This HCUP Statistical Brief updates a previous Brief on hospital stays that included diagnoses of HIV disease from 1998 through 2005.15 The current Brief presents data from the National (Nationwide) Inpatient Sample from the 2006-2013 period to examine trends in hospital stays that include principal and secondary diagnoses of HIV, as well as age-specific trends in hospitalization rates per 100,000 population. Differences of 10 percent or greater are noted in the text.
As in the previous Statistical Brief on HIV hospitalizations, we report on major HIV-related conditions that usually do not occur in people whose immune systems are not compromised. These conditions are cited in the 2014 HIV infection surveillance case definition by the Centers for Disease Control and Prevention.16 Finally, we provide information on the 15 most common diagnoses (principal and secondary) among stays that include any diagnosis of HIV disease for 2006, 2010, and 2013.
Changes in hospital stays that involve HIV disease, 2006-2013
Figure 1 presents the number of hospital stays that included a principal diagnosis of HIV disease, as well as the number of stays with a secondary HIV diagnosis, for each year between 2006 and 2013.
Figure 1. Hospital stays including a principal or secondary diagnosis of HIV, 2006-2013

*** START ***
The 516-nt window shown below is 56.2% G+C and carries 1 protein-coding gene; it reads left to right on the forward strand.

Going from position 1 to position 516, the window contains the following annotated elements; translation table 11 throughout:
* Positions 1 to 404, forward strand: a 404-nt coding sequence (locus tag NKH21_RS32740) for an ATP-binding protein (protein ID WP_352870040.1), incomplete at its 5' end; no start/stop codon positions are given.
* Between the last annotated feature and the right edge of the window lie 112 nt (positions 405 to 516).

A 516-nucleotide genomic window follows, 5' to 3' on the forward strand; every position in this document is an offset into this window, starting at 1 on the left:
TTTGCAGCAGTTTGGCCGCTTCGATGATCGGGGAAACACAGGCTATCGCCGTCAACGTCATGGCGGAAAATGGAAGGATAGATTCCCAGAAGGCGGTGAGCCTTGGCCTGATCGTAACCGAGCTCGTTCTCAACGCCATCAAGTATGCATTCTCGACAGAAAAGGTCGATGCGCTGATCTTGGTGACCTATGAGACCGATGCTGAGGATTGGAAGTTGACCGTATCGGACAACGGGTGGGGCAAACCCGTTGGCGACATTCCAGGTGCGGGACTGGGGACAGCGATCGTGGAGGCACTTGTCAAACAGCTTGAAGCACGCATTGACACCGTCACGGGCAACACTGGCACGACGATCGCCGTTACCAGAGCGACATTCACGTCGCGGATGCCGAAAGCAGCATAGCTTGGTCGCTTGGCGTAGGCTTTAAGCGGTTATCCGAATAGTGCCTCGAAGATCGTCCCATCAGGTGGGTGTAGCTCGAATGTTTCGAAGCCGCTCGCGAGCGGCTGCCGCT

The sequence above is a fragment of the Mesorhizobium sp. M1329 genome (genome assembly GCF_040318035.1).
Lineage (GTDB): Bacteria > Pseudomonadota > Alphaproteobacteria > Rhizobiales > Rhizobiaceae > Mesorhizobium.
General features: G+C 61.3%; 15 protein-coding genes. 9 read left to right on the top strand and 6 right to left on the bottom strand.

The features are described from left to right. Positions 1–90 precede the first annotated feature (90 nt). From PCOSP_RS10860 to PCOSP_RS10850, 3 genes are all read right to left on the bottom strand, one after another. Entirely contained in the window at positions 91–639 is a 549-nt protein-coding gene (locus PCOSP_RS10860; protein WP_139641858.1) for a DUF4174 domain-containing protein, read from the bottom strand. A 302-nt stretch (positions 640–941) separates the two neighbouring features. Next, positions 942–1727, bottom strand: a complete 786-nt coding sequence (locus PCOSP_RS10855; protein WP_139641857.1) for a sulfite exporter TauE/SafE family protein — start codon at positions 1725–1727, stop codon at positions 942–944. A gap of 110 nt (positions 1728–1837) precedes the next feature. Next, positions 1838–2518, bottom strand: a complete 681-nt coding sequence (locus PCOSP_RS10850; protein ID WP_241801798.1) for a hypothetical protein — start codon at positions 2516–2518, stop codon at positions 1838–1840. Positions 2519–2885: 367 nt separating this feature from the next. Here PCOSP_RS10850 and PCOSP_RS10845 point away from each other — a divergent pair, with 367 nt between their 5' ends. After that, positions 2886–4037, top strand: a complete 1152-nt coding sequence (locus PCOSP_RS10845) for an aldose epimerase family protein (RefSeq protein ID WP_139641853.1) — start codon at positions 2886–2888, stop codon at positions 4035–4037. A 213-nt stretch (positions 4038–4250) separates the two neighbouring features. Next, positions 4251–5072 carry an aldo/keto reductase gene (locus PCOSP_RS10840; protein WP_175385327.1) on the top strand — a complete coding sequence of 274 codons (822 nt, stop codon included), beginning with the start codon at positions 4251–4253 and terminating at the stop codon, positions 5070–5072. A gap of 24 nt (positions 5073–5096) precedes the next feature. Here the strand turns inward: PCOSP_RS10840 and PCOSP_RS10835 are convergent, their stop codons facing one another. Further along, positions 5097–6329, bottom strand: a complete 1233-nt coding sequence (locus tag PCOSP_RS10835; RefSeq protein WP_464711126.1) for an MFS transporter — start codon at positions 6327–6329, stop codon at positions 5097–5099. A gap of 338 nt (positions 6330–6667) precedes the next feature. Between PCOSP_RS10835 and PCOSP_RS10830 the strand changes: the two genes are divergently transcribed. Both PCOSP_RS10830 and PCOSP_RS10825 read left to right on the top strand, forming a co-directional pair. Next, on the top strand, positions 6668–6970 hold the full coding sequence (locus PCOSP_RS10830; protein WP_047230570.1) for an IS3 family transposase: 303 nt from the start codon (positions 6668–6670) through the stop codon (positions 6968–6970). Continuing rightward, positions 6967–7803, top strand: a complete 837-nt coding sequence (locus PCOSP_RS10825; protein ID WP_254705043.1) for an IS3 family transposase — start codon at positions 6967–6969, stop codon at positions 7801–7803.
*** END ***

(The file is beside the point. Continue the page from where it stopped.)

Abbreviation: HIV, human immunodeficiency virus
Figure 1 is a line graph that shows the number of hospital stays with a principal or secondary HIV diagnosis by year. For principal HIV diagnoses, the number of hospital stays was: 2006: 72,486; 2007: 66,176; 2008: 58,084; 2009: 51,427; 2010: 54,692; 2011: 44,661; 2012: 38,625; 2013: 36,970. The cumulative percentage change for 2006-2013 was -49%. For secondary HIV diagnoses, the number of hospital stays was: 2006: 182,559; 2007: 168,836; 2008: 172,555; 2009: 189,173; 2010: 203,246; 2011: 184,892; 2012: 177,935; 2013: 178,030. The cumulative percentage change for 2007-2010 was 20% and for 2010-2013 was -12%.
Figure 2. Rate of hospital inpatient stays including HIV per 100,000 population by age group, 2006-2013
Abbreviation: HIV, human immunodeficiency virus